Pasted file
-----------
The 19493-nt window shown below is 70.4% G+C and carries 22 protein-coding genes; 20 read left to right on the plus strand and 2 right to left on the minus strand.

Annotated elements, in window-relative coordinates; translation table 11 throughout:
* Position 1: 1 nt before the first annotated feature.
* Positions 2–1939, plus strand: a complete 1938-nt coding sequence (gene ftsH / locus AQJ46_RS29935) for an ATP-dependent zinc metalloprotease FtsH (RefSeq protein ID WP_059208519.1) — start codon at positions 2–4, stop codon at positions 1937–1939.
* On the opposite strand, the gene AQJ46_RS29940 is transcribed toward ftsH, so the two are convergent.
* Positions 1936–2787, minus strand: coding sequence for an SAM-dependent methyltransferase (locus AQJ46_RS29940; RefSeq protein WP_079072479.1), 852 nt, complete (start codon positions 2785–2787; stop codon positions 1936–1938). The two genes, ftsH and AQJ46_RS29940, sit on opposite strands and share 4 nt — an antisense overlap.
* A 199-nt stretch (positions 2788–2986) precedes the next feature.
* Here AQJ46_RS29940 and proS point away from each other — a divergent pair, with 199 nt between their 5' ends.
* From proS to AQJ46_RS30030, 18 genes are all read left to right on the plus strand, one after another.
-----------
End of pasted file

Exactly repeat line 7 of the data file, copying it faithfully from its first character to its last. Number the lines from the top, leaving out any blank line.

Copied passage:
* A 199-nt stretch (positions 2788–2986) precedes the next feature.